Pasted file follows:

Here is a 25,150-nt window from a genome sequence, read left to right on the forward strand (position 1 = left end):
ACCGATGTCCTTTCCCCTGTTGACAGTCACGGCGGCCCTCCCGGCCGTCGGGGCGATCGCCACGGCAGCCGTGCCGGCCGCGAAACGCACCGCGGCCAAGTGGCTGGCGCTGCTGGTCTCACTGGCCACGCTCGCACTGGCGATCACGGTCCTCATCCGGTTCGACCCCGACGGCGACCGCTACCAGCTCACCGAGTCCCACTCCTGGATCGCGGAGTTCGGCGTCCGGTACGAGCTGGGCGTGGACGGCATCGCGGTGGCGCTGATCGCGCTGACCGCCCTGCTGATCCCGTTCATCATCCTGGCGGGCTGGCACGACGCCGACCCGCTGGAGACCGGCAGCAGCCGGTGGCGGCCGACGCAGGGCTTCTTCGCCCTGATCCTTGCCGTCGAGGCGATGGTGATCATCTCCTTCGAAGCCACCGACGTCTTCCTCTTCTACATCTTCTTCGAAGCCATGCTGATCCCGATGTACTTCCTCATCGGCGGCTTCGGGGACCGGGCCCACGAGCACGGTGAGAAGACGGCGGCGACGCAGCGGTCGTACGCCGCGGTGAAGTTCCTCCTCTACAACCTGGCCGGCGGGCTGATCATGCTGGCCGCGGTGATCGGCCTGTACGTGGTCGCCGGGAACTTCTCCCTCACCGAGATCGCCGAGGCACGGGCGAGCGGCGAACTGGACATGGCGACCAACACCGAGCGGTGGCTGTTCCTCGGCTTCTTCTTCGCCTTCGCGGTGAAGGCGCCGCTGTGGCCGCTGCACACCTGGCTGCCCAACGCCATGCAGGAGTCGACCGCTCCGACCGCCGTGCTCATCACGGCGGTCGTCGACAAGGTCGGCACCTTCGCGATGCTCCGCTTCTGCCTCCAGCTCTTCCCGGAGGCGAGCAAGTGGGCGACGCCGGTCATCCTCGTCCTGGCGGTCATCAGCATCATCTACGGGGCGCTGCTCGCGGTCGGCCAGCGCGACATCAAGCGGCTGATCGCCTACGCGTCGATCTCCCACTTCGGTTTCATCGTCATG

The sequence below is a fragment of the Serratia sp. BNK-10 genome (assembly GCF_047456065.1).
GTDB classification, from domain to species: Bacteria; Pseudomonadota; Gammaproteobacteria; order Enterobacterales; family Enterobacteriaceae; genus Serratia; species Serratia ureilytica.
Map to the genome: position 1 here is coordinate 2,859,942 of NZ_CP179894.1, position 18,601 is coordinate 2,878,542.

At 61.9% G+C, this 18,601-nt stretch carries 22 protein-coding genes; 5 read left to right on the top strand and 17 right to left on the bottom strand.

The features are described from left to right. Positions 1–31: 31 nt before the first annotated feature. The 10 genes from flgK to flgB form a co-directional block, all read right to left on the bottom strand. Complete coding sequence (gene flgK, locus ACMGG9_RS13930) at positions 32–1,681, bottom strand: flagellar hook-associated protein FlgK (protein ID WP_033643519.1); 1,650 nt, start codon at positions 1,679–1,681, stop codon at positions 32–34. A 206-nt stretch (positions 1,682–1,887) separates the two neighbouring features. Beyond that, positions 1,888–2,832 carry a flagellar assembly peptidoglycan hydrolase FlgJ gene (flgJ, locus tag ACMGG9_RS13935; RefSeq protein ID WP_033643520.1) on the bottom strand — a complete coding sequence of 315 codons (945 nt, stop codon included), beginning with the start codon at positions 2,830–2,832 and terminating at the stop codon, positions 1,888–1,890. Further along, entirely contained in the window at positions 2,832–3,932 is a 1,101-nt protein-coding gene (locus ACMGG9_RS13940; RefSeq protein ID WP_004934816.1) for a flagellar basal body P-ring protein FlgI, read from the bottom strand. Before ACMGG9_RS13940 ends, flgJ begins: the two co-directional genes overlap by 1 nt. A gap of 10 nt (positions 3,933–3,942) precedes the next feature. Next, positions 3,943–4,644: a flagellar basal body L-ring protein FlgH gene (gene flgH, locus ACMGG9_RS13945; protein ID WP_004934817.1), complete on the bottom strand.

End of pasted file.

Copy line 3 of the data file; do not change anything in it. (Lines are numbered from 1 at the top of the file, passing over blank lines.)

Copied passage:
The sequence below is a fragment of the Serratia sp. BNK-10 genome (assembly GCF_047456065.1).